St. John Vianney Roman Catholic Parish

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Browsing News Entries

Browsing News Entries

January 23, 2018 – Tuesday of the Third Week in Ordinary Time

Jesus and His Family Mark 3:31-35 This passage in Mark’s Gospel is clearly intended as continuation of his response to the blasphemous scribes. It is not important that he has blood relatives present. Jesus tells the crowd that, more than family ties, doing God’s will is what is necessary to be part of Jesus’ family, the kingdom of God. Prayer: I realize that when I cannot seem to understand your will for me, it has less to do with my mind and more with my heart. You will me to be the best me I can be, but I cannot do it alone. I need you.

January 22, 2018 – Day of Prayer for the Legal Protection of Unborn Children

Blasphemy of the Scribes/Jesus and Beelzebul Mark 3:22-30 The Scribes are no match for Jesus. They launch what they likely think is the ultimate attack, claiming Jesus is possessed by the evil one. His strong response cleverly turns the spotlight back on them, a house divided. Prayer: We pray for all who suffer injustice, especially the unborn. Protect them, Lord, and change the minds and hearts of those who believe abortion is a right.

January 21, 2018 – Third Sunday in Ordinary Time

The Beginning of the Galilean Ministry/The Call of the First Disciples Mark 1:14-20 The messenger, John, is gone, but the message endures. Jesus proclaims the will of his Father, that all open themselves to God through him and embrace the law of love. He then calls the first disciples to journey with him proclaiming the Good News. Prayer: I pray to be a worthy messenger of the gospel call to love and serve.

January 20, 2018 – Saturday of the Second Week in Ordinary Time

Blasphemy of the Scribes Mark 3:20-21 Jesus returns home. Crowds gather making it impossible for him to rest and eat. Even his relatives, though concerned for him and his well-being, cannot help but think he is "out of his mind." Prayer: I think about that saying, "You can't go home again." I suppose that is a natural consequence of being sent on the journey with you, Lord. You are my home.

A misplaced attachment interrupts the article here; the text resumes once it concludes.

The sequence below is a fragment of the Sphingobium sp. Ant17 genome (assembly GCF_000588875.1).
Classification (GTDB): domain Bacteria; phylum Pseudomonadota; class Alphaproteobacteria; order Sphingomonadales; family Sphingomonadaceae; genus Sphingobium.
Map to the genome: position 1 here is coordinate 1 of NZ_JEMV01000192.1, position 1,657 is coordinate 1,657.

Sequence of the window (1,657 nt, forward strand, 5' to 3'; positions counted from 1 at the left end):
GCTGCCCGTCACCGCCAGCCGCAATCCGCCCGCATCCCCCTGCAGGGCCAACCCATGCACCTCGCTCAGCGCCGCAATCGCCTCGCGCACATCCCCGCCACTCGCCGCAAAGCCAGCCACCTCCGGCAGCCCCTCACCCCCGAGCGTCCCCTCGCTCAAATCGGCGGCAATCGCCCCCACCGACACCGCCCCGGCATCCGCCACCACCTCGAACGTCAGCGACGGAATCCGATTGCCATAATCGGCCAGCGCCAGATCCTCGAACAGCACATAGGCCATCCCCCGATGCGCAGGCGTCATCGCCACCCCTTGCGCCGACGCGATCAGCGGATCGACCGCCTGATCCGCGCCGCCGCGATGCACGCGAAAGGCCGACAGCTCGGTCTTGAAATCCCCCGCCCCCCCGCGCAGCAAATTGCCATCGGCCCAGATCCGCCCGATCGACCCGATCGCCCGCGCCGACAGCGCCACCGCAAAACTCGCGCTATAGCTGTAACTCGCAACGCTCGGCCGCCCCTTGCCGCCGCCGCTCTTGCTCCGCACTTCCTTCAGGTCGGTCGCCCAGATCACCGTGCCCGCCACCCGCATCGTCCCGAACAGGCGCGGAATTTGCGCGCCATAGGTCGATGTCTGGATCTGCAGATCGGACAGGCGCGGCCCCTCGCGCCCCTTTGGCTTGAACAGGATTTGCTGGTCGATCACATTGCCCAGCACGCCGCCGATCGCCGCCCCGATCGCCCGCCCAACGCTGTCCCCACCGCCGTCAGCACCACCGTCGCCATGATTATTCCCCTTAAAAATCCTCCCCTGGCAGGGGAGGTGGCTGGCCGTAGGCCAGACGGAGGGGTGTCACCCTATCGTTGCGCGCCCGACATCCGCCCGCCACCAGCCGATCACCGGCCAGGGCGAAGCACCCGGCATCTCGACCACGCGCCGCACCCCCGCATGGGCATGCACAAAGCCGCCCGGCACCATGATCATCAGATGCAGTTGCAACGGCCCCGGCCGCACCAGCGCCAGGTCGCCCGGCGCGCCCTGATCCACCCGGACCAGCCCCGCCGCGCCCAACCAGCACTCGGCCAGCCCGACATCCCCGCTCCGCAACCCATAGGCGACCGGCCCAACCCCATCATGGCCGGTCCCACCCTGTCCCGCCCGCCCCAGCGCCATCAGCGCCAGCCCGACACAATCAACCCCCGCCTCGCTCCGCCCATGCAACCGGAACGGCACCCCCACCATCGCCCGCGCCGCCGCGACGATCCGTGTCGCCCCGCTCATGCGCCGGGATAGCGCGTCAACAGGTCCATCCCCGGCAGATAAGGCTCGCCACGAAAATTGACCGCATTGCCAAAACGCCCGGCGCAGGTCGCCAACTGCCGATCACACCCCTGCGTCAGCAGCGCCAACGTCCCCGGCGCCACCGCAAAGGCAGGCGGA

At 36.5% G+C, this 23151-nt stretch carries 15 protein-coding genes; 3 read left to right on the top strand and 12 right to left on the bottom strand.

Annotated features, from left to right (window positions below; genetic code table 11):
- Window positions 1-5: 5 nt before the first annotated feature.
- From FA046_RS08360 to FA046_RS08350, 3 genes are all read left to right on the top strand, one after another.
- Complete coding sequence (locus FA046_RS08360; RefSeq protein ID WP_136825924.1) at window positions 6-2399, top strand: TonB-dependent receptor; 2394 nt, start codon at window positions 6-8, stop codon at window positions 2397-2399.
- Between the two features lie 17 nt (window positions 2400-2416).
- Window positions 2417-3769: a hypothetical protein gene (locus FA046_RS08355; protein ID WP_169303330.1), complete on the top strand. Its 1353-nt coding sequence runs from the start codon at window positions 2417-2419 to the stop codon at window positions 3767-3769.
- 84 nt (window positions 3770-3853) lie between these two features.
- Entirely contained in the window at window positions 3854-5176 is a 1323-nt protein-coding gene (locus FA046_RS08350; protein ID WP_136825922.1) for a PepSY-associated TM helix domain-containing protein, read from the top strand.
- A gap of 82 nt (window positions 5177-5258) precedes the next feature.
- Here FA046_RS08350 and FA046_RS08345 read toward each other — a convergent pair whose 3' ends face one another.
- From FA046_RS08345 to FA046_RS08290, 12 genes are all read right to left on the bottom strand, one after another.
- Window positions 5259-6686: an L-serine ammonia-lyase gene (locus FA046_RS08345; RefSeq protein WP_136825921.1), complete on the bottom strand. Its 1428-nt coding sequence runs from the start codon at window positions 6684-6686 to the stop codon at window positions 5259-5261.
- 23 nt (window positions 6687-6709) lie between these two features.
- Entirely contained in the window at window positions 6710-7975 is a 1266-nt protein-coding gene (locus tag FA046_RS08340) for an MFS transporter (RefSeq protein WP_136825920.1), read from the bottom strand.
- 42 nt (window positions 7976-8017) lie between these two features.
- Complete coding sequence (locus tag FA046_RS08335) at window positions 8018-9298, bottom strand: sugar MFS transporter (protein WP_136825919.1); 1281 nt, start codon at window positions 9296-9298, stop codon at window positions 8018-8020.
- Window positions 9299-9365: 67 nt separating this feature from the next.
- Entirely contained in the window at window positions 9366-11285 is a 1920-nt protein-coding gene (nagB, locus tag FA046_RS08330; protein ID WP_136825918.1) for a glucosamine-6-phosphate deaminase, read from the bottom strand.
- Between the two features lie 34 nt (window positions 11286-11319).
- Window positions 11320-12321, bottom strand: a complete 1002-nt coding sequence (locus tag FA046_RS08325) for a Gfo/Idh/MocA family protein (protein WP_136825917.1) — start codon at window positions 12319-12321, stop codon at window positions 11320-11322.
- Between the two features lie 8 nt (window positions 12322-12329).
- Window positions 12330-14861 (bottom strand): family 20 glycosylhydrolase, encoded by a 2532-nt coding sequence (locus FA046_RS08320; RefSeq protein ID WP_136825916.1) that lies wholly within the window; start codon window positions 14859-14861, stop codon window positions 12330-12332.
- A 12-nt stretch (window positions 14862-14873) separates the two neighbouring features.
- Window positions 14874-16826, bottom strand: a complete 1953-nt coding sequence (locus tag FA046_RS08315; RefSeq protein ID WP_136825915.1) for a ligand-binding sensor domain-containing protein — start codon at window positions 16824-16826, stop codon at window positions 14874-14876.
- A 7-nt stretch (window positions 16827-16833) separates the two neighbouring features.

Catholic Bishops’ Pro-Life Chairman Praises House for Passing Born-Alive Abortion Survivors Protection Act

WASHINGTON–Cardinal Timothy M. Dolan of New York, chair of the U.S. Conference of Catholic Bishops' (USCCB) Committee on Pro-Life Activities, thanked and praised the House of Representatives for passing the Born-Alive Abortion Survivors Protection Act today with a bi-partisan vote of 241-183.

"As Chairman of the United States Bishops' Committee, I offer gratitude and praise to the House of Representatives for passing the Born-Alive Abortion Survivors Protection Act (H.R. 4712). This common-sense legislation offers a simple and widely supported proposition: a child born alive following an abortion should receive the same degree of care to preserve her life and health as would be given to any other child born alive at the same gestational age. I call on the Senate to pass this bill as well and ensure that the lethal mentality of Roe does not claim new victims – vulnerable human beings struggling for their lives outside the womb."

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Keywords: U.S. Conference of Catholic Bishops, USCCB, Cardinal Timothy M. Dolan, Committee on Pro-Life Activities, Born-Alive Abortion Survivors Protections Act, House of Representatives, abortion, preservation of life and health, vulnerable human beings

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Media Contact:
Judy Keane
202-541-3200

Bishops’ Conferences Look to Youth to Bring Hope for a Better Future in the Holy Land

WASHINGTON—Noting the deteriorating prospects for peace in the Holy Land, representatives of bishops' conferences from several countries, including the United States, acknowledged the struggle of the young people they met but called them the "hope for a better future."

The bishops made their annual solidarity visit to the Holy Land January 13 – 18, 2018. They visited Gaza, met with school children there and in the West Bank and in Israel as well as with students at Hebrew University and Bethlehem University. They also visited l'Arche in Bethlehem and a home of the elderly in Beit Emmaus.

In a communique issued at the end of their visit, the bishops cited the many challenges (unemployment, discrimination, and lack of opportunity) faced by youth, particularly those living in the West Bank and Gaza. But in their discussions with Israeli youth, the bishops found that many shared with their Palestinian counterparts the "same aspirations for peaceful coexistence."  

For the bishops, it was clear that it is the youth from West Bank, Gaza and Israel who are resilient and courageous in keeping alive the hope for a peaceful resolution to the long-standing Israeli-Palestinian conflict.  

The United States Conference of Catholic Bishops along with bishops from other nations on this solidarity visit have long decried violence as a way to resolve conflict but instead strongly supported a two-state solution in which a secure Israel coexists with a viable and independent Palestinian state.